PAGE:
# Basic Arithmetic Study Guide Disguised as 50 Levels of Guess-the-Mystery-Picture Games

In Picture Math, kids learn basic arithmetic lessons to guess the mystery pictures.

Learning math can be quite challenging for some kids. To make things worse, many parents are clueless when it comes to teaching math to their kids. Not to mention the fact that most kids are not willing to learn in long periods of time without some form of incentive.

Thankfully, Brainingcamp has released a fun math app — Picture Math — that can help parents teach basic arithmetic operations to their kids. The app prepares several chapters of lessons, each of which is accompanied by a dot-to-dot puzzle. Whenever kids complete a problem, they get to connect two dots in the mystery picture. It’s this guessing game that motivates them to keep going.

### Solve Math Problems to Guess the Picture

Picture Math supports all four of the basic arithmetic operations: addition, subtraction, multiplication, and division. Even though you can play in any order, I’d suggest you start with the addition.

In the addition mode, there are 15 chapters that you need to complete in a sequential order because the lessons are organized to support a specific learning curve. For example, you will learn about the different ways you can add single-digit numbers, before you learn how to add two-digit and three-digit numbers. The lessons will also teach you the differences among ones, tens, and hundreds, and how you’d carry over the excess of ones to tens then to the hundreds.

Before you start solving the problems in each lesson, you can watch the intro problem first. It’s essentially a tutorial but narrated to show how you would solve the problems in that lesson. Once you understand what you’re supposed to do, you can start solving the problems in a sequential order.

Each time you solve a problem, you get up to three stars and unlock the next problem in the lesson. You can use the stars you’ve collected to unlock the next lesson. But the stars you collect in one operation, such as addition, can’t be used to unlock lessons in a different operation.

Watch video trailer of Picture Math on Vimeo

### Parents Need to Know

Different operations may have more or fewer chapters depending on the learning curve required to understand the concept. For example, subtraction has seven chapters whereas multiplication has seventeen.

As you’d expect from an arithmetic app, Picture Math contains important concepts, such as commutative property in addition and multiplication, regrouping in subtraction, and multiplication as repeated addition.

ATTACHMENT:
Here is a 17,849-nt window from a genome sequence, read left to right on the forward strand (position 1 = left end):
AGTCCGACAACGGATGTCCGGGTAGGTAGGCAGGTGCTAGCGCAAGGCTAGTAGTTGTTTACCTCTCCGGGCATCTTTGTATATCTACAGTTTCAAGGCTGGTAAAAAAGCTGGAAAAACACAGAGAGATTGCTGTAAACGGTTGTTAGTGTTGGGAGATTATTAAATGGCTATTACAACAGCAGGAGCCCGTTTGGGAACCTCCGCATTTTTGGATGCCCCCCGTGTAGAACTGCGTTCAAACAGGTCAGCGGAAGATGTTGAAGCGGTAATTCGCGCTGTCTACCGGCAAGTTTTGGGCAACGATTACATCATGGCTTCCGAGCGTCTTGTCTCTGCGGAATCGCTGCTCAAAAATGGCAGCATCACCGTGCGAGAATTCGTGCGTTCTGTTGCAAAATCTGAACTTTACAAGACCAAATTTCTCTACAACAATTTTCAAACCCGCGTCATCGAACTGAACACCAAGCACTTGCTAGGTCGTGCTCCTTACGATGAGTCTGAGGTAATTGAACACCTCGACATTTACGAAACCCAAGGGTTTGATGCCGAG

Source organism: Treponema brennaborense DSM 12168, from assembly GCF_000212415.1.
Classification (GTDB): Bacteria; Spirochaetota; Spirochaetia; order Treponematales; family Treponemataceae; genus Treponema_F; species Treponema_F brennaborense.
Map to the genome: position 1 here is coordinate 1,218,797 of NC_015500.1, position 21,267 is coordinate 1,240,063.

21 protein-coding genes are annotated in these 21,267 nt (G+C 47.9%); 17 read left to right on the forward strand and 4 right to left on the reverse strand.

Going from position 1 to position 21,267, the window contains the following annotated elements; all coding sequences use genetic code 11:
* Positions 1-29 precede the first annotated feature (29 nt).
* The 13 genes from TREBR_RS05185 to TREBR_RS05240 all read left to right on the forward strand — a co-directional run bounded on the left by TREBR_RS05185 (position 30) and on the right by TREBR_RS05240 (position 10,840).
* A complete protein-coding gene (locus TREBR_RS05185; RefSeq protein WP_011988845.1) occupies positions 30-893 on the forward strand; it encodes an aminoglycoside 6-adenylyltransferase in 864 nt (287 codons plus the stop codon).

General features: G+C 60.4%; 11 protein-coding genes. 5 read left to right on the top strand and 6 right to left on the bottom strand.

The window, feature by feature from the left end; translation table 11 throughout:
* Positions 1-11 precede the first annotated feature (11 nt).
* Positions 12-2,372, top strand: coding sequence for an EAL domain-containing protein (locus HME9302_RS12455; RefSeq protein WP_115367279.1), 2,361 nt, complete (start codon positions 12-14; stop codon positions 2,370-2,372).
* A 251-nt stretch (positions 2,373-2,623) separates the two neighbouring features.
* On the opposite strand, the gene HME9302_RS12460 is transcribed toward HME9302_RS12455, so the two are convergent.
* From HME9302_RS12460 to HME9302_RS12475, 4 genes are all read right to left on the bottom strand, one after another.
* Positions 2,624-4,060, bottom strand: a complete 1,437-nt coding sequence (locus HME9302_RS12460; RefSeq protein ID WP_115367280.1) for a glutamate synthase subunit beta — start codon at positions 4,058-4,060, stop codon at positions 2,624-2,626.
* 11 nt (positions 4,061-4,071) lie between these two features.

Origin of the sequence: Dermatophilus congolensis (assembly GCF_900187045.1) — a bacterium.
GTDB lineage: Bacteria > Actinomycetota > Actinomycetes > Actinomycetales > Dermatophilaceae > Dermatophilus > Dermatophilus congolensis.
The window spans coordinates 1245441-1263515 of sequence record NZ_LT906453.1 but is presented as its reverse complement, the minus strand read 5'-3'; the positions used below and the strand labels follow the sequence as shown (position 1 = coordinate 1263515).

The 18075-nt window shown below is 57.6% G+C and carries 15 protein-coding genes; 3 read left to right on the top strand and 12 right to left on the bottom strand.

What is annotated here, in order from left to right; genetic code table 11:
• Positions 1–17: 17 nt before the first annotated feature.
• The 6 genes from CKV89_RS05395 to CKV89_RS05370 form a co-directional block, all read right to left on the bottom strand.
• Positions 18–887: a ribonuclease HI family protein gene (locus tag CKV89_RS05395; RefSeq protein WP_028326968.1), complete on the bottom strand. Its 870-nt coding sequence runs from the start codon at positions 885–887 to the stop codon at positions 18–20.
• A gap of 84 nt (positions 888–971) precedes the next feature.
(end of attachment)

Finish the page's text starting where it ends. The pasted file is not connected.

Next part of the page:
Picture Math works great in Airplane mode, and it doesn’t have any in-app purchase, ads, or links to social networks. The math lessons in this app are suitable for kids ages 5+ who still need to learn the concepts behind the basic arithmetic operations.

Picture Math also features less common lessons such as this fact family triangle.

### Things I Like

In addition to basic arithmetic concepts, I also learned a couple of new things in Picture Math. The app uses a triangle to illustrate the fact family concept, in which the top number is the sum of two other numbers underneath it. By looking at the triangle, you can easily solve addition/subtraction problems related to the numbers in that triangle.

Because Picture Math is all about guessing the mystery pictures, it forces kids to practice their spelling and word-building skills. Even though they know what the mystery picture is, they would still need to figure out how to spell it.

Finally, I really appreciate how the developers designed the multiple choices as circled numbers spread across the screen. Each time you select the correct option, the app will draw a line connecting the red dot with the circled number. That line will be somewhat reflected in the mystery picture.

Picture Math uses different representations of the same arithmetic operations to help kids visualize and understand the concepts.

### Conclusion

Picture Math is a unique math app that tries to help kids ages 5+ learn basic arithmetic operations. I’d suggest accompanying your kids when they play the app, as the multiple chapters to learn an operation is designed to fit a particular learning curve. Based on my experience accompanying my five-year-old, kids would benefit more from the app when parents are there to provide context, explanation, and examples about the lessons.

Get it on the App Store: iPhone | iPad

App was provided for our honest review.